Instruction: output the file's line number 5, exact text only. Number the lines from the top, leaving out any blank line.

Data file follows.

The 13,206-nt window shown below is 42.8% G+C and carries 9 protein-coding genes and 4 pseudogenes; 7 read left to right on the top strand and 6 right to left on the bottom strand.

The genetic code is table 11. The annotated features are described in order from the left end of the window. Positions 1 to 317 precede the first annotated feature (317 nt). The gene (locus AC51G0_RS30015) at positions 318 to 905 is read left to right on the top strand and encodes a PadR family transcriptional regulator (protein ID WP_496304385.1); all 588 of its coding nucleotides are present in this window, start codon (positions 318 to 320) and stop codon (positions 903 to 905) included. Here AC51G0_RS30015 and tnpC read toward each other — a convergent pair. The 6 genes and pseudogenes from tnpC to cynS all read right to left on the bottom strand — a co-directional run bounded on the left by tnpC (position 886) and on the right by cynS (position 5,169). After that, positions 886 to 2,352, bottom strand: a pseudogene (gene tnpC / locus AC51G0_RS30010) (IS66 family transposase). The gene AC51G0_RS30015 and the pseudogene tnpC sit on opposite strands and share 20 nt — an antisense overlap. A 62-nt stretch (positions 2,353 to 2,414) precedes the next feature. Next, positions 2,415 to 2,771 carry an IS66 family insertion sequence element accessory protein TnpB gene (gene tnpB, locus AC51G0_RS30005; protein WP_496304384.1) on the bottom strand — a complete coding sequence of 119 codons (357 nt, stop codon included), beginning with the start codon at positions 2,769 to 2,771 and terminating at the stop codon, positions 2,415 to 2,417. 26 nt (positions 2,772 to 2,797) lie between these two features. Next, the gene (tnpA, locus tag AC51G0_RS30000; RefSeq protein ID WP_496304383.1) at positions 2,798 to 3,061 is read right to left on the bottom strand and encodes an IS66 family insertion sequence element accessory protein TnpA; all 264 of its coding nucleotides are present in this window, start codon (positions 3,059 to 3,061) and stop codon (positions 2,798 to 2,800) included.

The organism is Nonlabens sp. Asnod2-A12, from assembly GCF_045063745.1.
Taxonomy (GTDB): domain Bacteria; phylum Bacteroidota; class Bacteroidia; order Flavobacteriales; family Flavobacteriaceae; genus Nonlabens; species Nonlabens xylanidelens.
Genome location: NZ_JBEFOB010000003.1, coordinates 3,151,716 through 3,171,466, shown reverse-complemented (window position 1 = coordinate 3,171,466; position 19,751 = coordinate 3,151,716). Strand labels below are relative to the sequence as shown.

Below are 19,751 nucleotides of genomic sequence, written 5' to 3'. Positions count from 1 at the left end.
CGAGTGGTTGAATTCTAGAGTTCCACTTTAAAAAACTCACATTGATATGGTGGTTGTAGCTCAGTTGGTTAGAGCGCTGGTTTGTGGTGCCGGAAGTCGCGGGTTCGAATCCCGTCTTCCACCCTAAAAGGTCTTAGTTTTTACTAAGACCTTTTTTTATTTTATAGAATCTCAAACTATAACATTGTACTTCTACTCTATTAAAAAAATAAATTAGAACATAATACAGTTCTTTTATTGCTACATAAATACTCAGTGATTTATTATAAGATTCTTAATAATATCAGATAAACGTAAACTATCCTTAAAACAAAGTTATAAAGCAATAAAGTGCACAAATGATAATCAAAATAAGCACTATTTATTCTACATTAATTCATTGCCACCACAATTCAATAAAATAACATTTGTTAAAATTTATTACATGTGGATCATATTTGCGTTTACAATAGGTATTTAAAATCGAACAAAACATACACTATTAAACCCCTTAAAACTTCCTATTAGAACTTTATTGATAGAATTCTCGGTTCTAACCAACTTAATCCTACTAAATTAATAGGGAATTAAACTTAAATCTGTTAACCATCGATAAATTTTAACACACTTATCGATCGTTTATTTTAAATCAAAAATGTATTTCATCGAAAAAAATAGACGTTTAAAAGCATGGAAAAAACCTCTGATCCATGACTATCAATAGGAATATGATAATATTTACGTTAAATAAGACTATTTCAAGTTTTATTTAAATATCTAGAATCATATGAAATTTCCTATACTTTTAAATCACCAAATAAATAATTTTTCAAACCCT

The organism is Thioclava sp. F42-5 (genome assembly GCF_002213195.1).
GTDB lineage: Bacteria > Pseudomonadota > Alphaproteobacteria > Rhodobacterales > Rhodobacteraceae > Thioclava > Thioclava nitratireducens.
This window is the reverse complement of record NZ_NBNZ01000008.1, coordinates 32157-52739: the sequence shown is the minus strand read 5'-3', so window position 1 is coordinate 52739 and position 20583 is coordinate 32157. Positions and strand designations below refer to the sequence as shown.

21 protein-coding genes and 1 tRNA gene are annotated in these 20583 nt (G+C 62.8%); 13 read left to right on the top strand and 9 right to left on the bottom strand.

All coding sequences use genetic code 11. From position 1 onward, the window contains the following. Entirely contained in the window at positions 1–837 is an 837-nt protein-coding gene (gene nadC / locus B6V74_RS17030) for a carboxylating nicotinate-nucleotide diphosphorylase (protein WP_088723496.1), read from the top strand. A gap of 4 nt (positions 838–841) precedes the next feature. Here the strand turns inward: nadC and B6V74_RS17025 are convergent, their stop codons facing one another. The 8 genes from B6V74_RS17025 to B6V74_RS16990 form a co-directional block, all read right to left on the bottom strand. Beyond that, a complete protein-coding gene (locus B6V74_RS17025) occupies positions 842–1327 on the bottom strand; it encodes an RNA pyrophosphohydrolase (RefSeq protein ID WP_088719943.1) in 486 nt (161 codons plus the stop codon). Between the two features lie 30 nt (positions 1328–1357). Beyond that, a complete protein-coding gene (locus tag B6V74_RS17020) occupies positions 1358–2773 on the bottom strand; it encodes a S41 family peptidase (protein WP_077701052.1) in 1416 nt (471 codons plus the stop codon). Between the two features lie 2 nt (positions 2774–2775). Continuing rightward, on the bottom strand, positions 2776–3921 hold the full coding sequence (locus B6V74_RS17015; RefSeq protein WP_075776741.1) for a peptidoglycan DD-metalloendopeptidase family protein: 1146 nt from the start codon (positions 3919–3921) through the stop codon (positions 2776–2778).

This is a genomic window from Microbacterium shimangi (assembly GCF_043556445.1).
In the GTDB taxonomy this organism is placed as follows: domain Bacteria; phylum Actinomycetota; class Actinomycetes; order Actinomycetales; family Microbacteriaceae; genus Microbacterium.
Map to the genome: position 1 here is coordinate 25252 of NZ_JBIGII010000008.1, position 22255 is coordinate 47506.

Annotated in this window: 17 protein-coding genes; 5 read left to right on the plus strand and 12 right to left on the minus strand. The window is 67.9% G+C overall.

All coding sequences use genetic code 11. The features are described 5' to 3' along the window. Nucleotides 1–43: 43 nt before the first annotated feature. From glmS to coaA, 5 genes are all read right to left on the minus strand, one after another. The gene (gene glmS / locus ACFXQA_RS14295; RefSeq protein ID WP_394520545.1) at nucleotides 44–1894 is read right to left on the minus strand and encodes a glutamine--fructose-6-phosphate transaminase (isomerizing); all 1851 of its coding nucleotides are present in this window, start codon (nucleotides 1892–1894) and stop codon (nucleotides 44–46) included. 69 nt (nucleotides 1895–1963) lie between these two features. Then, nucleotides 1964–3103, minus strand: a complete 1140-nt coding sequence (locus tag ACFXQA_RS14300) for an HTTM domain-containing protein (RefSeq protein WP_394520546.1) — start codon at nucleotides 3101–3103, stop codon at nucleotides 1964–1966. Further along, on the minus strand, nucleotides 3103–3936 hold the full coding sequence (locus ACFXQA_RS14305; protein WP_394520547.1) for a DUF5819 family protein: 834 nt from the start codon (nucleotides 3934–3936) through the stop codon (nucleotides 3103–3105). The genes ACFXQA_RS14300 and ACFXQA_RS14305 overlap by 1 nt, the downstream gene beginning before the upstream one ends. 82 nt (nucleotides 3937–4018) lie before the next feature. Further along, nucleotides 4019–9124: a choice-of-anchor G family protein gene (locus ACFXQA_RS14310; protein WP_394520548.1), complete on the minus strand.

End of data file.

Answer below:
Genome location: NZ_JBEFOB010000003.1, coordinates 3,151,716 through 3,171,466, shown reverse-complemented (window position 1 = coordinate 3,171,466; position 19,751 = coordinate 3,151,716). Strand labels below are relative to the sequence as shown.